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BMC Anesthesiol. 2015 Jan 26;15:14. doi: 10.1186/1471-2253-15-14. eCollection 2015.

Association of time in blood glucose range with outcomes following cardiac surgery.

Author information

1
Department of Cardiothoracic Surgery/Cardiac Anaesthesia & ICU Section, Heart Hospital, Hamad Medical Corporation, Doha, PO: 3050, Qatar ; Department of Critical Care Medicine, Beni Suef University, Beni Suef, Egypt.
2
Department of Cardiothoracic Surgery/Cardiac Anaesthesia & ICU Section, Heart Hospital, Hamad Medical Corporation, Doha, PO: 3050, Qatar ; Department of Anesthesia, Al-Azhar University, Cairo, Egypt.
3
Department of Cardiothoracic Surgery/Cardiac Anaesthesia & ICU Section, Heart Hospital, Hamad Medical Corporation, Doha, PO: 3050, Qatar.
4
Department of Clinical Pharmacy, Hamad Medical Corporation, Doha, Qatar.
5
Department of Medial Research, Hamad Medical Corporation, Doha, Qatar.

Abstract

BACKGROUND:

The importance of optimal postoperative glycemic control in cardiac patients remains unclear. Various glycemic targets have been prescribed to reduce wound infection and overall mortality rates.

AIM OF THE WORK:

To assess glucose control, as determined by time in range (TIR), in patients with glycemic targets of 6.0 to 8.1 mmol/L, and to determine factors related to poor control.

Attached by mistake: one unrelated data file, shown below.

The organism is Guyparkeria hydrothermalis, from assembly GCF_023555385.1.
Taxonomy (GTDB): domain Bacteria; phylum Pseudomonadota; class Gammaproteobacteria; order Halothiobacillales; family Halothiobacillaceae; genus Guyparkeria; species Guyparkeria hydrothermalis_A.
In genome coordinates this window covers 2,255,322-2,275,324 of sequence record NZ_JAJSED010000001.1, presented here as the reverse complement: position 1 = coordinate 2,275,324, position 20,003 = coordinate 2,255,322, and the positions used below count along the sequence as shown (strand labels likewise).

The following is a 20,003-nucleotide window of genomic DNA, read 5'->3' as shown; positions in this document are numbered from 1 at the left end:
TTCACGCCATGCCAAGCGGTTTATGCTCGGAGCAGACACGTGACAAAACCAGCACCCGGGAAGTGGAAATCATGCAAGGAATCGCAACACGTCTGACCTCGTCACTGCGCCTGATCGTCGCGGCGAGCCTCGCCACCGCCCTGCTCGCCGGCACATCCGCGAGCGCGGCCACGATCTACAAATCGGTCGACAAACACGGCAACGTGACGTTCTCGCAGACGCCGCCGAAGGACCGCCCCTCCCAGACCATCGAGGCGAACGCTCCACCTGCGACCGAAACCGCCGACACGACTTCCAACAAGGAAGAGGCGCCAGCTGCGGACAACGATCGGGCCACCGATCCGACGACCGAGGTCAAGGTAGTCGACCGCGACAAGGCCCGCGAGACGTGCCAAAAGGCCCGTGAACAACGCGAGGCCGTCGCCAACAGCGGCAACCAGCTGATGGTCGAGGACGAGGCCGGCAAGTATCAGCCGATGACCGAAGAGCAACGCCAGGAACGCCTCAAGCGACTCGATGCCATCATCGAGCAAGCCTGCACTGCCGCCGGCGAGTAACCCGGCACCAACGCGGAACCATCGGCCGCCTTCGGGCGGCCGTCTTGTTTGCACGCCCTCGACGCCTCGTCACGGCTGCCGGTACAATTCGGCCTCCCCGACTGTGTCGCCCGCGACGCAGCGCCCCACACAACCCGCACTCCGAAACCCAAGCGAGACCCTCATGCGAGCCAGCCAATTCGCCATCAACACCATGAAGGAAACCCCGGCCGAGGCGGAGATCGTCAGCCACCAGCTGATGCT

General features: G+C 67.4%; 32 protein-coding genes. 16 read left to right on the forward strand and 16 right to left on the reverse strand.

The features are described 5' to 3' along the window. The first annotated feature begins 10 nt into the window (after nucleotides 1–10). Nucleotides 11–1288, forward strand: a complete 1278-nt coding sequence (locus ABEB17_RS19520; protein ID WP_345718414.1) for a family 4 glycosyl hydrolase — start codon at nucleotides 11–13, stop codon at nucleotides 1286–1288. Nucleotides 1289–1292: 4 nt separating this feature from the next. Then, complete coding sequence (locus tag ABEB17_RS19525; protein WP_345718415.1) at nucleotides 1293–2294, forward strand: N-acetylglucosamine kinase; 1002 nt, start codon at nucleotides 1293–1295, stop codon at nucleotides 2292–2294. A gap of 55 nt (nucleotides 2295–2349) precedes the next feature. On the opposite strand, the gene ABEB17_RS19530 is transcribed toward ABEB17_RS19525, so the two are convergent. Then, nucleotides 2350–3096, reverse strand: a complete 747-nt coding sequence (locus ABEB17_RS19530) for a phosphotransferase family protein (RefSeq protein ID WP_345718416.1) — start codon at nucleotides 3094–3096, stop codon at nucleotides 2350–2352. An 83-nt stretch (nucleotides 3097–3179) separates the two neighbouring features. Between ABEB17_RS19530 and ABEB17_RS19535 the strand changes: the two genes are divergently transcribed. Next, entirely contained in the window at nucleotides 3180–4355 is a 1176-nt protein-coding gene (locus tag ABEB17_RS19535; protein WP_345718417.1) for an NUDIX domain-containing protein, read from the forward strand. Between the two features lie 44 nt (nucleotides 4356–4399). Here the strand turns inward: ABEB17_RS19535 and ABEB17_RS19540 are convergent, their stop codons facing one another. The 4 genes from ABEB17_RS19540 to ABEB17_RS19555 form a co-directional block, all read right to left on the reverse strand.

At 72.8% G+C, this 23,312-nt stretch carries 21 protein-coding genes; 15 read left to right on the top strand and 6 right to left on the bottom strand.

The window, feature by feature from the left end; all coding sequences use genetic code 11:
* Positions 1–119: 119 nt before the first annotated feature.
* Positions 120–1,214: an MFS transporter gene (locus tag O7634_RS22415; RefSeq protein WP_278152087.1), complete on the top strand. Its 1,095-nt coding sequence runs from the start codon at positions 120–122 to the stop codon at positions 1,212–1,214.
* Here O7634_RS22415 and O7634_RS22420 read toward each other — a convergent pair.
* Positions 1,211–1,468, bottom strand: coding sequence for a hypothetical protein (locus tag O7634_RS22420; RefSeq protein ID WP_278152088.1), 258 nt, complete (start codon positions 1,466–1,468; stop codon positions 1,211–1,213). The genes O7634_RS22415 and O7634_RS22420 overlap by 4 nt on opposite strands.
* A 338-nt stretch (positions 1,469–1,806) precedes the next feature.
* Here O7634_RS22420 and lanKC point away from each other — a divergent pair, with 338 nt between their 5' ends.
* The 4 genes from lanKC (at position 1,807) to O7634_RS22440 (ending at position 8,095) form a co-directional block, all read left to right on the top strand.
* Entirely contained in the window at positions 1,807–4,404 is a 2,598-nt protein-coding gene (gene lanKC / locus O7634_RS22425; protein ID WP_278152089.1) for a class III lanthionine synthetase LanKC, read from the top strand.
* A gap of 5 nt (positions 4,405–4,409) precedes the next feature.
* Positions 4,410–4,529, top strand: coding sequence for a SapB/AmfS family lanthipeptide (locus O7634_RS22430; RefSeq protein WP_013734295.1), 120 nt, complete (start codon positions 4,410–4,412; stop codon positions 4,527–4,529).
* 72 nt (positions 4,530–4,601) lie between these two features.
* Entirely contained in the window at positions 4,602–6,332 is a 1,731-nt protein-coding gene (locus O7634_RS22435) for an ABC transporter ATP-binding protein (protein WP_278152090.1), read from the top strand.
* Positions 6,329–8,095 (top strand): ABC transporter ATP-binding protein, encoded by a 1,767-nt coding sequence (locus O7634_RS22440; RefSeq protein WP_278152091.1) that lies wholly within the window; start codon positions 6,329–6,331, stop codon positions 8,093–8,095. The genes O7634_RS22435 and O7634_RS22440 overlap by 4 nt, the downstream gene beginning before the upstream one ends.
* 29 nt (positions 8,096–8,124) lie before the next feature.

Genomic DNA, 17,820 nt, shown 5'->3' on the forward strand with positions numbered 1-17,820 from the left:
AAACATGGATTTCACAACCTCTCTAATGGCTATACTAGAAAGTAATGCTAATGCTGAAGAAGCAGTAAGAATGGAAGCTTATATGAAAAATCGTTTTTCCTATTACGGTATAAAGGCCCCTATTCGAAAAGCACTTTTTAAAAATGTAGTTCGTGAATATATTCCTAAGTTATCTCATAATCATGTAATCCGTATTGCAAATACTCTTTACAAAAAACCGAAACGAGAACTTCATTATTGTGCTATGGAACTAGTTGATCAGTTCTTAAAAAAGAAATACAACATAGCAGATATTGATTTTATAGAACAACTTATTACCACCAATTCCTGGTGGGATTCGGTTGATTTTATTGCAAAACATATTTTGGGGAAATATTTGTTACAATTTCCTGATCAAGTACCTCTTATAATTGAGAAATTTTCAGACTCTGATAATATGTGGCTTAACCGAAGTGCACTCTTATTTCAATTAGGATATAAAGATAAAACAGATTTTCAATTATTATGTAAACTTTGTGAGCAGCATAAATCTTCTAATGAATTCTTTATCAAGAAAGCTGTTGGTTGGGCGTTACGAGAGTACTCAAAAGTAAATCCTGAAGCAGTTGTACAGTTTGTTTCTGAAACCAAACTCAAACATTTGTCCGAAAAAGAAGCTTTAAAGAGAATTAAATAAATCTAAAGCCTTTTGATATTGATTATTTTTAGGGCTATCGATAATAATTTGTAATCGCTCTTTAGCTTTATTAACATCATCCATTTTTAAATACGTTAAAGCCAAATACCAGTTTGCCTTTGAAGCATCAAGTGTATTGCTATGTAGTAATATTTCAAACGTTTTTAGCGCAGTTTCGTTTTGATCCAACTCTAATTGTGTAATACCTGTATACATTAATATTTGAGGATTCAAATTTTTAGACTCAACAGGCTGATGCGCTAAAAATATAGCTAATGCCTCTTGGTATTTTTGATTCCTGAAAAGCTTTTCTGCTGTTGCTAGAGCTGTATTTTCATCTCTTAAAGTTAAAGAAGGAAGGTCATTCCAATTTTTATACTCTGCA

METHODS:

This prospective descriptive study evaluated 227 consecutive patients, 100 with and 127 without diabetes, after cardiac surgery. Patients received insulin to target glucose concentrations of 6.0 to 8.1 mmol/L. Data analyzed included patient age, gender, race, Euro score, cardiopulmonary bypass time (CPB), aortic cross clamp time (ACC), length of ventilation, stay in the intensive care unit (ICU) and stay in the hospital. Patients were divided into two groups, those who maintained > 80% and < 80% TIR. Outcome variables were compared in diabetics and non-diabetics.

RESULTS:

Patients with >80% and <80% TIR were matched in age, sex, gender, and Euro score. Failure to maintain target glycemia was significantly more frequent in diabetics (p = 0.001), in patients with glycated hemoglobin (HbA1c) > 8% (p = 0.0001), and in patients taking dopamine (p = 0.04) and adrenaline (p = 0.05). Times of CPB and ACC, length of stay in the ICU and ventilation were significantly higher in patients with TIR <80% than >80%. Rates of hypoglycemia, acute kidney injury, and in-hospital mortality were similar in the two groups, although the incidence of wound infection was higher in patients with TIR <80%. Both diabetics and non-diabetics with low TIR had poorer outcomes, as shown by length of stay and POAF. No significant differences were found between the two ethnic groups (Arabs and Asians).

CONCLUSION:

Patients with >80% TIR, whether or not diabetics, had better outcomes than those with <80% TIR, as determined by wound infection, lengths of ventilation and ICU stay. Additionally, they were not subject to frequent hypoglycemic events. Preoperatively high HbA1C is likely a good predictor of poor glycemic control.

KEYWORDS:

Glucose control; Outcome; Wound infection

PMID:
25670921
PMCID:
PMC4323258
DOI:
10.1186/1471-2253-15-14
[Indexed for MEDLINE]
Free PMC Article

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